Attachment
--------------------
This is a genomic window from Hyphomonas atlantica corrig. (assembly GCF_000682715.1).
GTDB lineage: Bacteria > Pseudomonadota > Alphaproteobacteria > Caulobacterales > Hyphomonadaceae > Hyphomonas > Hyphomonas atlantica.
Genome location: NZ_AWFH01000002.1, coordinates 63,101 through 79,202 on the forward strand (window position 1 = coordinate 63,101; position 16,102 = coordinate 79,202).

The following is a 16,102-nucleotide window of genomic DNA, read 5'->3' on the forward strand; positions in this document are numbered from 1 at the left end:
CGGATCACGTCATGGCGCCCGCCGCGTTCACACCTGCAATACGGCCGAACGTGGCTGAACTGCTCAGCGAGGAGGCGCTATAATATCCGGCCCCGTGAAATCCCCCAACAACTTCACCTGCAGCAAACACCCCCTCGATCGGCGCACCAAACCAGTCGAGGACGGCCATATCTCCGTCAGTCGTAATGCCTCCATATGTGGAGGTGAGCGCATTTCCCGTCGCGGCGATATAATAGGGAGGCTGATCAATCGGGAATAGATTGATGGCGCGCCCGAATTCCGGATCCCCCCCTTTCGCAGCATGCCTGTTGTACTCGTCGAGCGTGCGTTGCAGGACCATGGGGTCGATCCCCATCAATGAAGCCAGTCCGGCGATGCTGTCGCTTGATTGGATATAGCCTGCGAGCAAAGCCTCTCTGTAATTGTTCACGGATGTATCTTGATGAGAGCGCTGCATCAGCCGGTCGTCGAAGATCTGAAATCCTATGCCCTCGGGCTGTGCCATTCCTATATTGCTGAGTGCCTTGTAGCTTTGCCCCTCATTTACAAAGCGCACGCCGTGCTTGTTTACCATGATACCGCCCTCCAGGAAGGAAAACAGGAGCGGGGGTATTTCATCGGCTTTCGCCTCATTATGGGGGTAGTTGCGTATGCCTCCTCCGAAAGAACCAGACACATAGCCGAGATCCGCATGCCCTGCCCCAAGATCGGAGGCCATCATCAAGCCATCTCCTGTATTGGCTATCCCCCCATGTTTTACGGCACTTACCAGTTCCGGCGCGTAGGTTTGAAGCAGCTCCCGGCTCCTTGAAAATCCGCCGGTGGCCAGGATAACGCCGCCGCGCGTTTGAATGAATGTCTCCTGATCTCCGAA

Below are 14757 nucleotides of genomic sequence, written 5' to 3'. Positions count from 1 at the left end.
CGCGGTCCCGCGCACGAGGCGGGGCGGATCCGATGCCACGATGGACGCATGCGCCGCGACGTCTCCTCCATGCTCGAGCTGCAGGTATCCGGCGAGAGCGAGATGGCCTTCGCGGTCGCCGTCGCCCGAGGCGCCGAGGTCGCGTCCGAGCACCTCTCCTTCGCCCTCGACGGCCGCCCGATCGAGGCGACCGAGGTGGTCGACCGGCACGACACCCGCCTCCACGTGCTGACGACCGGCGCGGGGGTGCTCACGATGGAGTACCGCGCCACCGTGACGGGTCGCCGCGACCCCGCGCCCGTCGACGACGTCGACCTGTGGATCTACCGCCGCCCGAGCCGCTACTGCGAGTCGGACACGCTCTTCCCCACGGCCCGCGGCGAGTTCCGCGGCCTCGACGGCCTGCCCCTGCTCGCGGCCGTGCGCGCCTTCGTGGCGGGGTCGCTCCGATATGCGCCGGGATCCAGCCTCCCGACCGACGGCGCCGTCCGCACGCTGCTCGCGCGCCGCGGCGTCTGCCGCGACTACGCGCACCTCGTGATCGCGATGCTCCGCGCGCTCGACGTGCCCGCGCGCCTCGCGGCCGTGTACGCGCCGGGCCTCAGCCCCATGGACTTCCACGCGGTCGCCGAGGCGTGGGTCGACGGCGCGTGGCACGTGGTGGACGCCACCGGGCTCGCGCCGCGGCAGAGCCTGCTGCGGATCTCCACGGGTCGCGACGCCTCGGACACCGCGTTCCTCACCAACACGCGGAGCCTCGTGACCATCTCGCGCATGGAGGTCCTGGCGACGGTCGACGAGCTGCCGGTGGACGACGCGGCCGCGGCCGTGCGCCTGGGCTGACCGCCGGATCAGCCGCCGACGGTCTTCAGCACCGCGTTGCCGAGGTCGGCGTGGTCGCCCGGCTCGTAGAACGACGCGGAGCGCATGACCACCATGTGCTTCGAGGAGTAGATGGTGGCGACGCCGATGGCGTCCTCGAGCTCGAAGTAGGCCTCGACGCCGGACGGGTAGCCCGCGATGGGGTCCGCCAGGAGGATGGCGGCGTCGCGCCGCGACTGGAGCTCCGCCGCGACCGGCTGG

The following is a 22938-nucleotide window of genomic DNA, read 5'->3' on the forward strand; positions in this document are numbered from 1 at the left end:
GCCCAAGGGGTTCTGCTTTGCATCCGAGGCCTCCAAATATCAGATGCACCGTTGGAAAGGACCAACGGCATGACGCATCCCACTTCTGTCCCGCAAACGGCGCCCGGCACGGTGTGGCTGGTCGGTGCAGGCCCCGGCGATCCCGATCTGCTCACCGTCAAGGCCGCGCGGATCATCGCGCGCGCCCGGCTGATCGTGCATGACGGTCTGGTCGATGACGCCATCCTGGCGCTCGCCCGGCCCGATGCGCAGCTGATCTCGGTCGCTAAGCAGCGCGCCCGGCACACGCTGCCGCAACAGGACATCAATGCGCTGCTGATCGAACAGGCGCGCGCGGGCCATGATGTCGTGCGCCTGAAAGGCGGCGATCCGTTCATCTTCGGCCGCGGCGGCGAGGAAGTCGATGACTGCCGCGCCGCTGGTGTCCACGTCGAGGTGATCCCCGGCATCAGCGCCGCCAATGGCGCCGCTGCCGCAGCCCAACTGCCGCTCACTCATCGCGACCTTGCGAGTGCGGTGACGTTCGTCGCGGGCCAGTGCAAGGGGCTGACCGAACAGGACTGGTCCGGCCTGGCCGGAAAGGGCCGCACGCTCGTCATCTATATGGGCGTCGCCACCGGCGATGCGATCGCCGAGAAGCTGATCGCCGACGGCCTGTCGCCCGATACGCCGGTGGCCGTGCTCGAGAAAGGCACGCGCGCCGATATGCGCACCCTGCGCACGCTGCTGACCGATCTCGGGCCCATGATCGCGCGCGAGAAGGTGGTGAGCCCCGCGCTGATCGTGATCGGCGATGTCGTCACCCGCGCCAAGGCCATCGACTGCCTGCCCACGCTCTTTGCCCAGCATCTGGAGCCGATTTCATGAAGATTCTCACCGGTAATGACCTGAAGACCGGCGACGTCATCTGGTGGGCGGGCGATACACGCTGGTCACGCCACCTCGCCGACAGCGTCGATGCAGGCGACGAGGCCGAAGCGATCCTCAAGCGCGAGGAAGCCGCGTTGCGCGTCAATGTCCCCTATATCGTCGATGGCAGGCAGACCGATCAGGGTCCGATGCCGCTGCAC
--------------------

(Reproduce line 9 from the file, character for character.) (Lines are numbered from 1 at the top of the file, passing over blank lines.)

GCCCAAGGGGTTCTGCTTTGCATCCGAGGCCTCCAAATATCAGATGCACCGTTGGAAAGGACCAACGGCATGACGCATCCCACTTCTGTCCCGCAAACGGCGCCCGGCACGGTGTGGCTGGTCGGTGCAGGCCCCGGCGATCCCGATCTGCTCACCGTCAAGGCCGCGCGGATCATCGCGCGCGCCCGGCTGATCGTGCATGACGGTCTGGTCGATGACGCCATCCTGGCGCTCGCCCGGCCCGATGCGCAGCTGATCTCGGTCGCTAAGCAGCGCGCCCGGCACACGCTGCCGCAACAGGACATCAATGCGCTGCTGATCGAACAGGCGCGCGCGGGCCATGATGTCGTGCGCCTGAAAGGCGGCGATCCGTTCATCTTCGGCCGCGGCGGCGAGGAAGTCGATGACTGCCGCGCCGCTGGTGTCCACGTCGAGGTGATCCCCGGCATCAGCGCCGCCAATGGCGCCGCTGCCGCAGCCCAACTGCCGCTCACTCATCGCGACCTTGCGAGTGCGGTGACGTTCGTCGCGGGCCAGTGCAAGGGGCTGACCGAACAGGACTGGTCCGGCCTGGCCGGAAAGGGCCGCACGCTCGTCATCTATATGGGCGTCGCCACCGGCGATGCGATCGCCGAGAAGCTGATCGCCGACGGCCTGTCGCCCGATACGCCGGTGGCCGTGCTCGAGAAAGGCACGCGCGCCGATATGCGCACCCTGCGCACGCTGCTGACCGATCTCGGGCCCATGATCGCGCGCGAGAAGGTGGTGAGCCCCGCGCTGATCGTGATCGGCGATGTCGTCACCCGCGCCAAGGCCATCGACTGCCTGCCCACGCTCTTTGCCCAGCATCTGGAGCCGATTTCATGAAGATTCTCACCGGTAATGACCTGAAGACCGGCGACGTCATCTGGTGGGCGGGCGATACACGCTGGTCACGCCACCTCGCCGACAGCGTCGATGCAGGCGACGAGGCCGAAGCGATCCTCAAGCGCGAGGAAGCCGCGTTGCGCGTCAATGTCCCCTATATCGTCGATGGCAGGCAGACCGATCAGGGTCCGATGCCGCTGCAC